Which First Aid Kit is Right for You?

As the first line of defense until emergency medical treatment is available, first aid kits and first aid procedures are critical to preventing further harm to someone who has sustained an injury at the worksite. Whether soothing a burn with ointment, wrapping a nasty sprain, or immobilizing a body part to prevent further injury, it’s important to know which first aid kit is the right one for your occupational environment.

Professional Restaurant First Aid Kit - Open view

Commercial first aid kits come in two classes, and contain a variety of supplies which may or may not be suitable for your specific facility or work site. When making a selection, you want to ensure your place of business possesses the necessary supplies to treat an injury before medical assistance can arrive. With that in mind, let’s take a look at which first aid kits work best for treating different types of injuries.

How to Treat Bleeding

Cuts, scrapes, lacerations or splinters can cause bleeding from an open wound. If the bleeding is mild, wash the wound with soap and lukewarm water to prevent infection, then apply firm pressure to the site with a sterile gauze pad. Once bleeding has stopped, clean with an antiseptic wipe, apply antibiotic ointment, and then wrap or cover the wound with a rolled gauze bandage. For more serious gashes where the bleeding is profuse, wait until the blood clots before washing and dressing. 

Recommended kit:  Economy Restaurant/Food Service First Aid Kit

How to Treat Sprains

Sprains, strains, and torn ligaments can happen anywhere. And without tending to them, these kinds of injuries can get much worse. First, immobilize the affected limb or appendage and make sure to elevate or support it with a soft foundation like a pillow or sweatshirt. Next, apply a cold compress, such as a bag of ice or instant ice pack, for 15-20 minutes to reduce swelling and inflammation. Wrapping sprains with an elastic bandage, slowly and tautly, will also help in this regard by limiting movement. Pain can be treated with extra strength pain reliever or ibuprofen. If swelling and pain persist or the area becomes severely discolored, the individual should go to the hospital.

Recommended kit: Portable Construction/Job Site First Aid Kit

How to Treat Fractures (and Know When a Bone is Really Broken)

Broken, cracked, or splintered bones will always require a visit to the hospital or emergency room. But at the worksite, a few steps can be taken to prevent further injury. Broken bones are often accompanied by swelling and bruising, intense pain that gets worse with movement, loss of function of the appendage, and possible deformity of the area around the bone. Much like a sprain, the first thing to do is immobilize the affected limb or appendage. If the fracture is treatable on site, apply a temporary sam splint. This must be done carefully to prevent the bones from moving and causing internal injuries. Only transport the individual yourself if ambulance service is unavailable.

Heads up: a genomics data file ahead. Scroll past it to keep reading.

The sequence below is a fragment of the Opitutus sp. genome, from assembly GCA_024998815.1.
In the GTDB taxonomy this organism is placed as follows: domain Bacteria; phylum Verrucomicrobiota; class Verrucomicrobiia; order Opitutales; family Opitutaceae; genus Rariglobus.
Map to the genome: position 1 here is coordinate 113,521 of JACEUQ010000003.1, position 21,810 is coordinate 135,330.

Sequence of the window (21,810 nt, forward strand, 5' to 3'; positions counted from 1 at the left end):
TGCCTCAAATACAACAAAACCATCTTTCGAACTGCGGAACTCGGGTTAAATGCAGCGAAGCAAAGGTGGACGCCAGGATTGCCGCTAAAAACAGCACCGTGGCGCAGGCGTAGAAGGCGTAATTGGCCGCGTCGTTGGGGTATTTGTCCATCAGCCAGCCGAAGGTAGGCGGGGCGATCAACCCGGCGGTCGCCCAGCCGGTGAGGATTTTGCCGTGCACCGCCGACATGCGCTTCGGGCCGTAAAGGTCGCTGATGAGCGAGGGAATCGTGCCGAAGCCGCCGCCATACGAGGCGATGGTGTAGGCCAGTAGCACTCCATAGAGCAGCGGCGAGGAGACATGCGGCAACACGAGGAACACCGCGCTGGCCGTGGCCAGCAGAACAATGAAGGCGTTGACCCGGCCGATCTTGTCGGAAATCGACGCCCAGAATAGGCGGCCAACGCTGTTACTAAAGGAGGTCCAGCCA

Recommended kit: Class B First Aid Kit

What to Do for Head, Neck or Spinal Injuries

In the event a coworker suffers an injury to their head, neck, or spine – do everything you can to prevent movement of the affected area. If they must be moved, carefully place them on a stiff backboard or support structure and enlist multiple people for help transporting. For concussions, if the person is vomiting, dizzy, or unconscious, they must be taken to the hospital. Although treatment of these kind of injuries is best left to professionals, we do recommend having a Polymer Backboard/Spineboard with Straps on hand for industrial sites.

How to Treat Burns

For burns, run the affected area under cool, not ice cold, water for 15-20 minutes. Ice cold water can make the burn worse. The cool water will help mitigate pain and swelling, and could prevent the burn from reaching deeper layers of skin and tissue. For first degree burns, after rinsing, apply a sterile gauze bandage or sterile hydrogel burn dressing. Applying burn gel can also aid with pain relief and swelling. Wash the burn and replace the bandages daily until completely healed. For more serious burns, with blistering or swelling, emergency medical treatment will be required.

Recommended kit: Large Restaurant/Food Service Kit

How to Treat Chemical Burns

If the chemical is in liquid form, such as sulfuric acid, softly rinse the affected area with room temperature soapy water for 15-20 minutes. The objective is to completely flush the chemical from the skin. If it’s in powder form, such as dry lime, carefully brush it off the skin and remove any clothing or jewelry that came into contact with it. Be sure to wear protective gloves to avoid contact. Cover the burn with a sterile gauze bandage to prevent infection and seek medical assistance as soon as possible.

Recommended kit: Medium Industrial First Aid Kit

(Note: For chemical injuries to the eye, rinse the eye thoroughly at an emergency eyewash station, portable eye wash unit, or with sterile eyewash solution and seek immediate medical attention.)

Commercial and home first aid kits can handle most minor injuries and annoyances, but in many cases, more substantial care is necessary – especially if the injury requires long-term recovery. The right first aid kit and procedures will help minimize the healing time.

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